This title was first published in 2002: Roisin Doherty provides an innovative insight into European security policy by concentrating on Ireland through an analysis of compatibility of Irish neutrality with security integration. She also analyzes the factors influencing security integration. This contemporary analysis of neutrality also deals with the development of the Common Foreign and Security Policy (CFSP) and examines the factors pushing forward the development of EU security policy. A specialized text suitable for undergraduate and post-graduate courses in international relations, European studies and administrative studies, this stimulating volume will appeal to those interested in the European Union, Irish foreign policy, neutrality and the CFSP in general.
Table of Contents
Contents: Introduction; The meanings of neutrality; Irish attitudes to neutrality from World War Two until the treaty of Maastricht; The dynamics of the CFSP; The European security architecture from Maastricht to Amsterdam; Security and defence aspects of the Amsterdam treaty; Developments in European security after the treaty of Amsterdam; The importance of the partnership for peace for Irish participation in European peacekeeping; Western European Union and defence integration: Ireland’s European security choices; Towards engagement: Irish neutrality and European integration in the new Millennium; Bibliography.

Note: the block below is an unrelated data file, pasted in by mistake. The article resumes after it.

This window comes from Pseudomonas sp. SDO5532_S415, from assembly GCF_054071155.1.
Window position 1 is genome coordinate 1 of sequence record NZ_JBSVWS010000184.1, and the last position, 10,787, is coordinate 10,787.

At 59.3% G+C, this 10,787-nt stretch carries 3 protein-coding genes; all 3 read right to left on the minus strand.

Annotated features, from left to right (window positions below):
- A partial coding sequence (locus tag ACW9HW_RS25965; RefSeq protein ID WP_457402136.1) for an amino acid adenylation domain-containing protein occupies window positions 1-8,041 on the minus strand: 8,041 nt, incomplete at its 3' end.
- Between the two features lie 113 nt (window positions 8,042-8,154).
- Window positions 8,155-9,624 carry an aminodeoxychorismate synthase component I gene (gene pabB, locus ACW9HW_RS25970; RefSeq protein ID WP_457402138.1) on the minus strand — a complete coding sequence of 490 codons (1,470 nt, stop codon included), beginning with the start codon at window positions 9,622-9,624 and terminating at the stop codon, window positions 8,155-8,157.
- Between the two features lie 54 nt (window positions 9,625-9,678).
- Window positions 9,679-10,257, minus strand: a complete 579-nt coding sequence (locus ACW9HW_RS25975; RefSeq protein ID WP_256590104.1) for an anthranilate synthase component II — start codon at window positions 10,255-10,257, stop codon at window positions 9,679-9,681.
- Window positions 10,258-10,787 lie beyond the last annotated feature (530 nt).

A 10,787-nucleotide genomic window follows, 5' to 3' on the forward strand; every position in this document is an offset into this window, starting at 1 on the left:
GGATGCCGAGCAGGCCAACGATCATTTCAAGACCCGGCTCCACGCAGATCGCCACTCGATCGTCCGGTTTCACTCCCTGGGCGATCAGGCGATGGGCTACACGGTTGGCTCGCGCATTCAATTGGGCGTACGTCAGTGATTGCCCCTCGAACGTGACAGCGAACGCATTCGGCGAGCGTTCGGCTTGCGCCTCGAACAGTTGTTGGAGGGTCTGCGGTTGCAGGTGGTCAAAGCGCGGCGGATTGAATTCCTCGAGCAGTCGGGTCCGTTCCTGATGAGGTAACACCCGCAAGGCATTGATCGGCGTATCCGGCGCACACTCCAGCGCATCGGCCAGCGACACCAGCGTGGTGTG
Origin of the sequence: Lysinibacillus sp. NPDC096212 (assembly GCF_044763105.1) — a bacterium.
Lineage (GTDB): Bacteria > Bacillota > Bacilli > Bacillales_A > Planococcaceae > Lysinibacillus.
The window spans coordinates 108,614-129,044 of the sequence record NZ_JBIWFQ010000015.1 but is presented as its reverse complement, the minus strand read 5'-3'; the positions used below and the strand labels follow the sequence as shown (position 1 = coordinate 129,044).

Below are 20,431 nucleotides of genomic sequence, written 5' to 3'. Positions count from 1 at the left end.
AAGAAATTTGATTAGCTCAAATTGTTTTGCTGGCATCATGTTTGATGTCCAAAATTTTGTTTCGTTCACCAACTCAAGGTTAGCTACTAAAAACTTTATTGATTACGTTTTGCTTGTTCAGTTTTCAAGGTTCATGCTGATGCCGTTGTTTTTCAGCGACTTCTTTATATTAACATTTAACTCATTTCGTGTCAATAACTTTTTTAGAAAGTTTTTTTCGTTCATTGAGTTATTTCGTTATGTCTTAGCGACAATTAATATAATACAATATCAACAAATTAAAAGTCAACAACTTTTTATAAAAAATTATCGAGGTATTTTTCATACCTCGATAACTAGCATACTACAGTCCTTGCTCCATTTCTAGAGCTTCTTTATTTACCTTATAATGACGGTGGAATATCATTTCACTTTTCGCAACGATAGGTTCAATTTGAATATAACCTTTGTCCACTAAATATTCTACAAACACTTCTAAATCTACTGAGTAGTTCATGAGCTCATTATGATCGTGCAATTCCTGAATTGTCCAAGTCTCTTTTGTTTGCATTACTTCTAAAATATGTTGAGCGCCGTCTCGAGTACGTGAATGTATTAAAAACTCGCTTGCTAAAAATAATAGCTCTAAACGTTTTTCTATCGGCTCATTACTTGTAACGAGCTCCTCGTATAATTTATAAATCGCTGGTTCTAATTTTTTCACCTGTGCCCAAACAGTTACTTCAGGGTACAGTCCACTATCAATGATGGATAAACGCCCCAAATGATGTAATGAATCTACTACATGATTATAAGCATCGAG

’Irish neutrality has proved a surprisingly enduring phenomenon, capable of adapting to dramatically different systematic conditions...It is this ever-evolving, multi-faceted character of the policy which best explains its longevity. RÃ³isÃn Doherty’s book lucidly analyses its latest form - while raising some very pertinent questions about whether it is approaching a final endgame.’ Perspectives on European Politics and Society ’...a comprehensive...account of the flexibility of Irish neutrality in the post-Cold War era.’ Political Studies Review 'RÃ³isÃn Doherty competently tackles the complex relationship between Irish neutrality and accelerating European Security Integration...The book's strengths lay in understanding the external factors that influenced the development of Irish neutrality.' European Foreign Affairs Review